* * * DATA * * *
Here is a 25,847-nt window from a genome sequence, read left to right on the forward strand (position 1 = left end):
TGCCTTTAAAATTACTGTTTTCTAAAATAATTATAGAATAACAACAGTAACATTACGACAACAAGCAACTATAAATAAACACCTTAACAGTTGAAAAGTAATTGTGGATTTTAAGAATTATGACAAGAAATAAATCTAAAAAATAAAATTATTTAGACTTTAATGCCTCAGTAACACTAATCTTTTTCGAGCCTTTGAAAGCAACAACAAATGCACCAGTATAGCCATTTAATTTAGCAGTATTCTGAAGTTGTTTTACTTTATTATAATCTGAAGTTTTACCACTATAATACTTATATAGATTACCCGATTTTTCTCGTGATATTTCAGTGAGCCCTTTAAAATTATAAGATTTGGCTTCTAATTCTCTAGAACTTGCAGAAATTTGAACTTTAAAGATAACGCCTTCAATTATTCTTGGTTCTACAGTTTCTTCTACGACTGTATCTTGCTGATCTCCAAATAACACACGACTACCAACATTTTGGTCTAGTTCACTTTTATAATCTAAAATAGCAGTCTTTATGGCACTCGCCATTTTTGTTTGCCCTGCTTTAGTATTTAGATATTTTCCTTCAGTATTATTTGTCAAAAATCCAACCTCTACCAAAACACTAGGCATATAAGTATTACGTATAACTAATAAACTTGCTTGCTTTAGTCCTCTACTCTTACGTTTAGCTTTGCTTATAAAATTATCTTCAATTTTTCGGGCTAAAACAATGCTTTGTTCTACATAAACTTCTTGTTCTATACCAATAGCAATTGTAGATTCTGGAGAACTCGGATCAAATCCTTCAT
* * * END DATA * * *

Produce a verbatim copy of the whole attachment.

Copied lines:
Here is a 25,847-nt window from a genome sequence, read left to right on the forward strand (position 1 = left end):
TGCCTTTAAAATTACTGTTTTCTAAAATAATTATAGAATAACAACAGTAACATTACGACAACAAGCAACTATAAATAAACACCTTAACAGTTGAAAAGTAATTGTGGATTTTAAGAATTATGACAAGAAATAAATCTAAAAAATAAAATTATTTAGACTTTAATGCCTCAGTAACACTAATCTTTTTCGAGCCTTTGAAAGCAACAACAAATGCACCAGTATAGCCATTTAATTTAGCAGTATTCTGAAGTTGTTTTACTTTATTATAATCTGAAGTTTTACCACTATAATACTTATATAGATTACCCGATTTTTCTCGTGATATTTCAGTGAGCCCTTTAAAATTATAAGATTTGGCTTCTAATTCTCTAGAACTTGCAGAAATTTGAACTTTAAAGATAACGCCTTCAATTATTCTTGGTTCTACAGTTTCTTCTACGACTGTATCTTGCTGATCTCCAAATAACACACGACTACCAACATTTTGGTCTAGTTCACTTTTATAATCTAAAATAGCAGTCTTTATGGCACTCGCCATTTTTGTTTGCCCTGCTTTAGTATTTAGATATTTTCCTTCAGTATTATTTGTCAAAAATCCAACCTCTACCAAAACACTAGGCATATAAGTATTACGTATAACTAATAAACTTGCTTGCTTTAGTCCTCTACTCTTACGTTTAGCTTTGCTTATAAAATTATCTTCAATTTTTCGGGCTAAAACAATGCTTTGTTCTACATAAACTTCTTGTTCTATACCAATAGCAATTGTAGATTCTGGAGAACTCGGATCAAATCCTTCAT